What Young and Successful People Have in Common
World Teacher's Message


The Question:

My interests lie in the idea that a company’s value is determined by the company’s vision. But if a youngster like me tries to create new values, they can conflict with the company or organization’s vision. Do you have any advice for young people who want to create something new in an organization?

Lecture given 10 January 2010 at Happy Science Tokyo Shoshinkan


It’s true that the company vision can determine how the company actually ends up, but the vision itself is not something that is created in its perfection in a flash.

The vision is fixed only gradually, and it’s not something that is created by foreseeing the company’s billion-dollar future. It must go through innovation and grow per the size of the enterprise.

Business managers also change their minds when they get to know how the company works. At first, they might think, “Let’s just try to make a million dollars”, but as the company grows bigger, they’ll start to change. Some might feel a greater burden of responsibility, and others might awaken to public interest. They’ll do a lot of thinking and studying in the meantime.

That’s why it’s often wrong to think that the initial vision will decide how big the company will become. Not many people can do this, and it generally doesn’t happen this way.

Usually, they decide the general direction they want to go. When they decide the general direction, they can keep that vision for a few years until the company grows to a certain size. But after that, the company modus operandi will begin to change, so the company vision must change with it. The personnel will change so the size of the company will also change.

I know that some retired businessmen write rags-to-riches autobiographies about how they started on the streets with the one vision of creating the world’s best automobile, or the world’s best motorcycle, and that it all came true. It can seem that way to them in retrospect, but in reality, the vision is not enough to bring it about. Becoming the world’s best is not an easy thing.

It’s good to have an ambition, but at the beginning you should strive to find just some basic way to accurately communicate your ambition. Then the vision can change according to your experiences and the development of the company. This is proof that you are growing as a manager. This process lets you see many new things.

It’s all very fine if your making pancakes in a little shop and thinking “I’m doing this for the happiness of my country and the world!”, but for most of these people it’s just self-satisfaction.

But if this person developss a chain store and expands that all over the country, it may indeed end up being for the country and the world.

So please note that company visions have their own stages of progress, and need innovations along the way. It’s not all decided in one go.


Changes Alongside Company Size

If we take Happy Science, for instance, while there are some things that have remained unchanged throughout, there are other things that have undergone change.

In the beginning, during the 1980s our signs read “Happy Science: A Masters Course for Life”. You can tell we didn’t think we’d gather so many believers. It implies that while there may be few believers, the level of difficulty is very high.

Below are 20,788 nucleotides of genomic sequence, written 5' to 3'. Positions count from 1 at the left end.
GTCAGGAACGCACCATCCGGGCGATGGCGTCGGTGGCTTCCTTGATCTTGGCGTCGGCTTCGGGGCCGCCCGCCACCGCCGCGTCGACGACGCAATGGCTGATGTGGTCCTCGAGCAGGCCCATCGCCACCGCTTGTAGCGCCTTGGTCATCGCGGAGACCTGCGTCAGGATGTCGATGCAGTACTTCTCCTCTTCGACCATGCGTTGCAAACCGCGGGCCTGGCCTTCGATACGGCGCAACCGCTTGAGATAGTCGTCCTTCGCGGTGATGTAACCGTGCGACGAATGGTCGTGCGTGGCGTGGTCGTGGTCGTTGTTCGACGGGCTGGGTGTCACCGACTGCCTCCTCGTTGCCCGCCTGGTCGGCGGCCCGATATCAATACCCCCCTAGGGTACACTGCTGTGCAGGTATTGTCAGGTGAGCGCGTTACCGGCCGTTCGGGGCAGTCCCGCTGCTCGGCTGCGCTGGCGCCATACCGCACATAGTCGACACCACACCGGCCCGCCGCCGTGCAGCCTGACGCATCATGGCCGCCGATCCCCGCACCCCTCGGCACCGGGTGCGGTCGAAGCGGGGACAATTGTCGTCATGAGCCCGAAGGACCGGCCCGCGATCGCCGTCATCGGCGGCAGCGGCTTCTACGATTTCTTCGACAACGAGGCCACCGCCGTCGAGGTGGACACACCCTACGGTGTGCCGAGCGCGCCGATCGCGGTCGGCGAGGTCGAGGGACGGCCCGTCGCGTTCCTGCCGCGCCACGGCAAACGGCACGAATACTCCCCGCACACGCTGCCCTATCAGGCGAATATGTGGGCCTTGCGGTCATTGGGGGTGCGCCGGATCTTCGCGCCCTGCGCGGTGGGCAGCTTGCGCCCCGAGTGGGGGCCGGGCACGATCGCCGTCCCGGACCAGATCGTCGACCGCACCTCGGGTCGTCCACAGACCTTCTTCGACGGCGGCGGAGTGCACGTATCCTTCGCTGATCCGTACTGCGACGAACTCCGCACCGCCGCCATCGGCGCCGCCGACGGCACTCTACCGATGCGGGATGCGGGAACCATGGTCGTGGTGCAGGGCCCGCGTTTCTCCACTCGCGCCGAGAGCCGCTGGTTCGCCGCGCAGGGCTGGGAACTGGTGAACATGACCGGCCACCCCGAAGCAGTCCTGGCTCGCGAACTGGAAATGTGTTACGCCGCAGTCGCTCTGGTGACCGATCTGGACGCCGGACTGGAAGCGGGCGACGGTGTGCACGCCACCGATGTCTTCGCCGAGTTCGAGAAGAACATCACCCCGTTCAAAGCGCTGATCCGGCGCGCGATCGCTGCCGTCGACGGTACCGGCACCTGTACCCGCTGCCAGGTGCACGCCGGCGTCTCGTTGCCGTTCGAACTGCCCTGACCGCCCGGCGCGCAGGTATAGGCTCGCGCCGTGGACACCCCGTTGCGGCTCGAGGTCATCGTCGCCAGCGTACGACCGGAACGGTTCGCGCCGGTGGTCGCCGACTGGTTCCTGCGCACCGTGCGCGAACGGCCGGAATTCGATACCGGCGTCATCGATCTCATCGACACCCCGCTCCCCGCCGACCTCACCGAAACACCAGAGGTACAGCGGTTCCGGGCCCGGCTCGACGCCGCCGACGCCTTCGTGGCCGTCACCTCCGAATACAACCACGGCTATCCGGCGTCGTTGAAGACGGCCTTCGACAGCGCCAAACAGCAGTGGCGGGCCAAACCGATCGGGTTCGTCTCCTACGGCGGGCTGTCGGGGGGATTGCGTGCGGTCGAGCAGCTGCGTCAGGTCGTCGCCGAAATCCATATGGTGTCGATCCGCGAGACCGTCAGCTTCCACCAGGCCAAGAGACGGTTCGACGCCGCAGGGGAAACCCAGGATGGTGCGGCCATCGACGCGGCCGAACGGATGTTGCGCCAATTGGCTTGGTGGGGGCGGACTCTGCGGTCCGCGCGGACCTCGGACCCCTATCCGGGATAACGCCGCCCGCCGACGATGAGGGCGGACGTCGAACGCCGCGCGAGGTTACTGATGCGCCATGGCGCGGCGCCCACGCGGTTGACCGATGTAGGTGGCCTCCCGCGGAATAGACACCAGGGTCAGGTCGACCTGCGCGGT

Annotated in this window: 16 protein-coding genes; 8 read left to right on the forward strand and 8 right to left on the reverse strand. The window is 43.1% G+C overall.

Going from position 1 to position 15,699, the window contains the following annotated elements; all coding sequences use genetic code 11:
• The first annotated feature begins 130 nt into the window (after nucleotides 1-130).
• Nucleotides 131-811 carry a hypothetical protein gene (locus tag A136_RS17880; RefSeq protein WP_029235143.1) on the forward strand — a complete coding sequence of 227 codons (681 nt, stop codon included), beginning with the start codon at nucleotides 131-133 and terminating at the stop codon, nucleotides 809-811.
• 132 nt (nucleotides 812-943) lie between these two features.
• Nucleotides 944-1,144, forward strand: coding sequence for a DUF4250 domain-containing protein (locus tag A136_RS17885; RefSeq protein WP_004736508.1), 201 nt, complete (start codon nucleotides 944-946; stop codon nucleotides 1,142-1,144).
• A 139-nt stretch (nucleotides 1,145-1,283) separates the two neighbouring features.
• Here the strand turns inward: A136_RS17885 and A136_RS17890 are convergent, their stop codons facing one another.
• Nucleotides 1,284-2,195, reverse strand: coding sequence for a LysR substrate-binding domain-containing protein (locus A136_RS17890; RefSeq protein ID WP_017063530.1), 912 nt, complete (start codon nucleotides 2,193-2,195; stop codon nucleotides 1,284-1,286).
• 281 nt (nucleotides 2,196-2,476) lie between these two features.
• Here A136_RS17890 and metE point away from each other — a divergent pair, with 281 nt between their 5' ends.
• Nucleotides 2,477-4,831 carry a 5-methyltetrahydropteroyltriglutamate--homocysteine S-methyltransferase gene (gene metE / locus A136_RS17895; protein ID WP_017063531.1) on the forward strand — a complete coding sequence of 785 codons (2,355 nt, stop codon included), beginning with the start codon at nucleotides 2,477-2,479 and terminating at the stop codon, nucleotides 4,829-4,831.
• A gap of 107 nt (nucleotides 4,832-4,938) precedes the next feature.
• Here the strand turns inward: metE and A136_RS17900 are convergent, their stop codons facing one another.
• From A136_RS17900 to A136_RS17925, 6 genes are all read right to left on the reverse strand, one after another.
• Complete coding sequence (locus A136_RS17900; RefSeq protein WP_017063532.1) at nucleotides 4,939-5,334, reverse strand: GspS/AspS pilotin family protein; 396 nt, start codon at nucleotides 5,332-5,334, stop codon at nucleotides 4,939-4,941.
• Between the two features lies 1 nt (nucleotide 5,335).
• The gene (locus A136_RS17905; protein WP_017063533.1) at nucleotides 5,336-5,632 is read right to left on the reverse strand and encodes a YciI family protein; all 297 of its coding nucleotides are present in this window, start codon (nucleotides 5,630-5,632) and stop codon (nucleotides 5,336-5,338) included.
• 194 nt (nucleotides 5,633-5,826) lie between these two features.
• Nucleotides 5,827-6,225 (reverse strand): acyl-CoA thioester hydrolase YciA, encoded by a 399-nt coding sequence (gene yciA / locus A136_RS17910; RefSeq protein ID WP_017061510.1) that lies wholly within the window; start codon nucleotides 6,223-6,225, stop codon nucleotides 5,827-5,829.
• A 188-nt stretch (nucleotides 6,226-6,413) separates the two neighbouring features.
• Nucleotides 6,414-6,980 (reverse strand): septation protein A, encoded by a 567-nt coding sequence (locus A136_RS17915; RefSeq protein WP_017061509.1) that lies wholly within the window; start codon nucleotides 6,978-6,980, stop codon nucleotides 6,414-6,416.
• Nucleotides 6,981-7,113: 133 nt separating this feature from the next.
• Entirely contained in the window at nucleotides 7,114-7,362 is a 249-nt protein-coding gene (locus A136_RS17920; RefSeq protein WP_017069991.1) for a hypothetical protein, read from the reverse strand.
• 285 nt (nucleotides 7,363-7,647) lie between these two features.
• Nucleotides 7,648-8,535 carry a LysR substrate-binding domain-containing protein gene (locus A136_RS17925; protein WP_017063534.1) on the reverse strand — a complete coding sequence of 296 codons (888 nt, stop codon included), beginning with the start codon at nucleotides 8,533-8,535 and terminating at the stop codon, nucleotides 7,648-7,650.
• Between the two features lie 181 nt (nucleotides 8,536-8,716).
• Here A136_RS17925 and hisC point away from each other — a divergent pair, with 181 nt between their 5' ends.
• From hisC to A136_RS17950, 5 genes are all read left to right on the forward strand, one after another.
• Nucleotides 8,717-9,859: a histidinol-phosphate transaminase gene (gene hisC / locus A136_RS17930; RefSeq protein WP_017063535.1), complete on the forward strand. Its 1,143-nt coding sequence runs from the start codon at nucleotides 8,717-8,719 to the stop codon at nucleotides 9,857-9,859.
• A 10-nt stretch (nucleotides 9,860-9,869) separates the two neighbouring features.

Smaller cram schools have no choice but to survive through advertising their high level. They don’t have capital and they don’t have workers so they say, “We teach at a very high level with close teacher-student contact”.

I don’t remember ever asking for such a thing, but once Happy Science reached a certain size, one of my disciples went and erased the subtitle “A Masters Course for Life”. My disciples thought that it sounded too tough and unattractive, so they erased it without approval. I only discovered it sometime later.

In this case, the concept probably changed. When we had just started out, I used to check the membership forms myself, and our seminars required a competitive entrance examination. People who got 92 would be crying because the pass mark was 94. Then as Happy Science gradually spread around the country the exam became unnecessary.

When we ventured into spreading the Truth overseas and tried to get corporate status overseas, they said to us “Religions are meant to accept anyone in need, are they not? Your idea of ranking people and failing people goes against the idea of a religion”. I resisted at first, but as we grew even bigger I began to agree with that idea.

Happy Science is filled with people who study hard and read books, but as we expand our target audience we must learn to change the way we think. We used to emphasize ‘self-help’ but we’ve recently started teaching about ‘help from above’, and so our teachings are gradually expanding. It would be devastating if other religions taught things that we didn’t. That’s why we continue to expand.

So, while we emphasize the importance of a central axis, we have no choice but to expand as size increases. It’s a natural progression.


Concrete Results and Character Are of Great Import

You’re very young (speaking to the questioner) and so I’ll have to touch upon the question, “are you not being presumptuous?”

The answer is “Yes”. If a youngster makes suggestions to people 10 years older than he and starts talking about the company vision, he would be told off. Everyone will tell him that he is being presumptuous.

The orthodox method to overcome this problem is to achieve concrete results. People will start listening to what you say if you achieve concrete results that everyone can admit as being great.

The other method is ‘good character’.